David Bowie Gone

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By Gordon Duff, Senior Editor

 

This isn’t about him, it’s about us.  VT is a generational thing, largely born out of the anti-war movement for a war no one even remembers anymore.  As a both public and private organization that includes many now around the world and many more who have drifted into the shadow world, we are like an iceberg, ony 10 percent seen.

We are also growing old, more deaths every year.  We realize, as no other publication does, that death and the human condition are what we are always writing about, talking about, what is there, denied, run from, what defines us, how we view it, how we accept the absurdity of a life lived under imaginary guidelines only to watch everything we love taken from us, how we are shown all is for naught.

Bowie was someone that many of us admired because of what he represented, timelessness.  He never really grew up, he never grew old, he never took himself seriously, he never stopped working and he always looked good.  Elvis, and we love his music, I think of him on the phone, perhaps on the toilet and on the phone, talking to Richard Nixon.  I sit in wonder contemplating that.

As for Bowie, we have his music, not always to everyone’s taste but always iconic and penetrating.

As all is judged on how we are collectively impacted, the we being the subjective reader, those who view these words, we look at the role music has played in our lives, how it is the theme of our culture and, to those of the military,  as Jim Hanke so often states, looking for “truth and beauty,” how those of us who part of the timeless brotherhood of warriors, as expressed by Castaneda, never greater nor lesser than those who came before nor those we kill or are killed by.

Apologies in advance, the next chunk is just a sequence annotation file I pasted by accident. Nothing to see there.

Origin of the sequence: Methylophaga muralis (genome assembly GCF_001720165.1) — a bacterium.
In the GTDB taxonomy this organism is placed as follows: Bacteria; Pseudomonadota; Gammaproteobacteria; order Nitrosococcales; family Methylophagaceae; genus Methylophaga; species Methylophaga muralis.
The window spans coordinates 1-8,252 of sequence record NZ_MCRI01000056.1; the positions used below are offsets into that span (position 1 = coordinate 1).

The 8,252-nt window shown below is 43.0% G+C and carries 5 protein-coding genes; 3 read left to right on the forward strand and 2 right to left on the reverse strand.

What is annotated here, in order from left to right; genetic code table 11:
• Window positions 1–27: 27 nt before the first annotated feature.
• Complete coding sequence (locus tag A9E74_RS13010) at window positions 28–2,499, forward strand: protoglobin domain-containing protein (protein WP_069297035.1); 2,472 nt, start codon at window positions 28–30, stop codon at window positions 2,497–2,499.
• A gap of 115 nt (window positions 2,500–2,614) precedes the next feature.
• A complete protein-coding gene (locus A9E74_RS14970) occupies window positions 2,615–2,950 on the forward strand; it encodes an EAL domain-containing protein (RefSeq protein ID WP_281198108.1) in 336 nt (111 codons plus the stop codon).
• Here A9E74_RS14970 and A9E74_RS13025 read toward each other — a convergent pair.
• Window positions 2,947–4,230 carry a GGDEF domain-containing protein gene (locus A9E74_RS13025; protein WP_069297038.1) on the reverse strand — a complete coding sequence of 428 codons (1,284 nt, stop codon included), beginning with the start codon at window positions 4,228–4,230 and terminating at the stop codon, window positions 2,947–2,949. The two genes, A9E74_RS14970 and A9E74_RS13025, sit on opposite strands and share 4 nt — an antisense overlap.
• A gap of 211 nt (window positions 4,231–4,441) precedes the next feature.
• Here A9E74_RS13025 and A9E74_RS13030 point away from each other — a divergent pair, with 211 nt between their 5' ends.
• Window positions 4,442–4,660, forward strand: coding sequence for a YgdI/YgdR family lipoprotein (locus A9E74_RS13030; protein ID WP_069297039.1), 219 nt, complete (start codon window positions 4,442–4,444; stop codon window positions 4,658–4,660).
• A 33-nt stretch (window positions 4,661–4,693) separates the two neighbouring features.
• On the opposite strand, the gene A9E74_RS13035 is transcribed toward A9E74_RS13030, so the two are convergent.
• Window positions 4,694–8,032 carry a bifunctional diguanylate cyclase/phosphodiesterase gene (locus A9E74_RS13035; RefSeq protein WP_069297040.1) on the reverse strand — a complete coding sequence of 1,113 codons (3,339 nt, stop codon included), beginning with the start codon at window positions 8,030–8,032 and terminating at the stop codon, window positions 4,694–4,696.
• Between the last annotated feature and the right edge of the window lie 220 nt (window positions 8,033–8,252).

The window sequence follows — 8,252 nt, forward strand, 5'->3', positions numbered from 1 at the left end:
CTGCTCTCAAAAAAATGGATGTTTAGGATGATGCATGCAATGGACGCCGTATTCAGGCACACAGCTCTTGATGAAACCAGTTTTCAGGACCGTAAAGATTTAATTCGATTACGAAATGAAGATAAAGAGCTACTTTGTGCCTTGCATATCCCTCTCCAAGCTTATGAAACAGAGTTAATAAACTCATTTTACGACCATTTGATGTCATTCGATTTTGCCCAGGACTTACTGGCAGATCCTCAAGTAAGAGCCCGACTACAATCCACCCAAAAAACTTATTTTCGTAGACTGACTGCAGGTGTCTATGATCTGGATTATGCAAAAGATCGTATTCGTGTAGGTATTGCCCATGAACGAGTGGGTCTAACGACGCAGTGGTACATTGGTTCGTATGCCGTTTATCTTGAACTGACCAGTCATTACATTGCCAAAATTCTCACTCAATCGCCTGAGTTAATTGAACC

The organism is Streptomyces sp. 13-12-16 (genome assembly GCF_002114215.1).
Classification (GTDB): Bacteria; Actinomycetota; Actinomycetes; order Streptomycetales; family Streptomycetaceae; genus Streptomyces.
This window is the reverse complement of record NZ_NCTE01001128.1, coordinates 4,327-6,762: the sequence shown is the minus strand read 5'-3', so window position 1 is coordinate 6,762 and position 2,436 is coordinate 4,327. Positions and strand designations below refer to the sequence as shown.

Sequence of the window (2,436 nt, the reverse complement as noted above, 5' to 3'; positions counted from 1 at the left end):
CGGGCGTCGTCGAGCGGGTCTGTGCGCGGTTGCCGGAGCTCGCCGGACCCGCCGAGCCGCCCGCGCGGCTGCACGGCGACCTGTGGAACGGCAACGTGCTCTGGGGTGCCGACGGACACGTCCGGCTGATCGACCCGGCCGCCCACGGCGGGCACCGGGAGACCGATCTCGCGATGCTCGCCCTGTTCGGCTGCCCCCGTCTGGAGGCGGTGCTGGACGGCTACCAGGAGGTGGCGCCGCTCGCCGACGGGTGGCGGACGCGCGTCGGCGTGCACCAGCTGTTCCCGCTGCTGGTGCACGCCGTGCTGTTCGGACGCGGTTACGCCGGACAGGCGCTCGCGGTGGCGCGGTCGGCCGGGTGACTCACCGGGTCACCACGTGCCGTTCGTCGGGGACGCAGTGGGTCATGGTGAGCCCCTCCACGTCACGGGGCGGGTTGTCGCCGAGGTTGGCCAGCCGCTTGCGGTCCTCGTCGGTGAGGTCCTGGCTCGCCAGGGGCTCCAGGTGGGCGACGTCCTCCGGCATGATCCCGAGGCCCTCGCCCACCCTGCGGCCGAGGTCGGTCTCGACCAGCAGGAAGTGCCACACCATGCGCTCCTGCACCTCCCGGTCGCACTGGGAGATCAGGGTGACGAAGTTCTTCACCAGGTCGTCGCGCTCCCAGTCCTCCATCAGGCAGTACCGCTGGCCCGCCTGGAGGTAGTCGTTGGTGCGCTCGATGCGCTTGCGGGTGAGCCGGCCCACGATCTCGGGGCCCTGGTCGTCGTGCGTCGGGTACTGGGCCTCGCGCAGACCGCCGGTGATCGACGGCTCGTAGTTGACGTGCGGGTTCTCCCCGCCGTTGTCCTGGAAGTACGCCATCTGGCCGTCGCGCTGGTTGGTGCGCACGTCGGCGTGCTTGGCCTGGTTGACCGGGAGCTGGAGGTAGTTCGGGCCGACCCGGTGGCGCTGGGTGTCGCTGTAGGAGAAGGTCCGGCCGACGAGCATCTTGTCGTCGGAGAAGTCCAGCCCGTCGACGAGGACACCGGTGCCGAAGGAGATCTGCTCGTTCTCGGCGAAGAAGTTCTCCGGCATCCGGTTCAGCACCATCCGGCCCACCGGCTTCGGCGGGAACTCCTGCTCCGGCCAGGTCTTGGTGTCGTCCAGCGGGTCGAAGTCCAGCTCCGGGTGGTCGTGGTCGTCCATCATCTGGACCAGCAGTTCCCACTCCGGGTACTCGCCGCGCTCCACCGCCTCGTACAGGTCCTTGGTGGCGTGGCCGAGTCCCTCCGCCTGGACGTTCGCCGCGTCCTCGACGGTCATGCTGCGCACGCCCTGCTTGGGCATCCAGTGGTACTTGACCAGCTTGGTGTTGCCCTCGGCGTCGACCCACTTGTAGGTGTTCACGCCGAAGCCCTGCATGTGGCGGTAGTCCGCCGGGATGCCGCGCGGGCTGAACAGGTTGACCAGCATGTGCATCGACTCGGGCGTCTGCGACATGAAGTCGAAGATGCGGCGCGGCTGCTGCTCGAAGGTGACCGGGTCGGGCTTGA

Ground Control to Major Tom is an icon to us, those who have technologically moved to the MP3 player and ear bud world, it an the Bowie below, punctuates the playlists that run through our lives.  Without their music, our lives would be not just less, genuinely colorless.  Our music is the only connection to beyond ourselves, always there, radio or in our heads.

Close the door and sing with Bowie.  This is a man who was like few of us or how he worked to appear.  We know better, he was always one of us.

https://www.youtube.com/watch?v=CMThz7eQ6K0

Author Details
Gordon Duff is a Marine combat veteran of the Vietnam War. He is a disabled veteran and has worked on veterans and POW issues for decades. Gordon is an accredited diplomat and is generally accepted as one of the top global intelligence specialists. He manages the world’s largest private intelligence organization and regularly consults with governments challenged by security issues.

Duff has traveled extensively, is published around the world and is a regular guest on TV and radio in more than “several” countries. He is also a trained chef, wine enthusiast, avid motorcyclist and gunsmith specializing in historical weapons and restoration. Business experience and interests are in energy and defense technology.

Gordon’s Archives – 2008-2014
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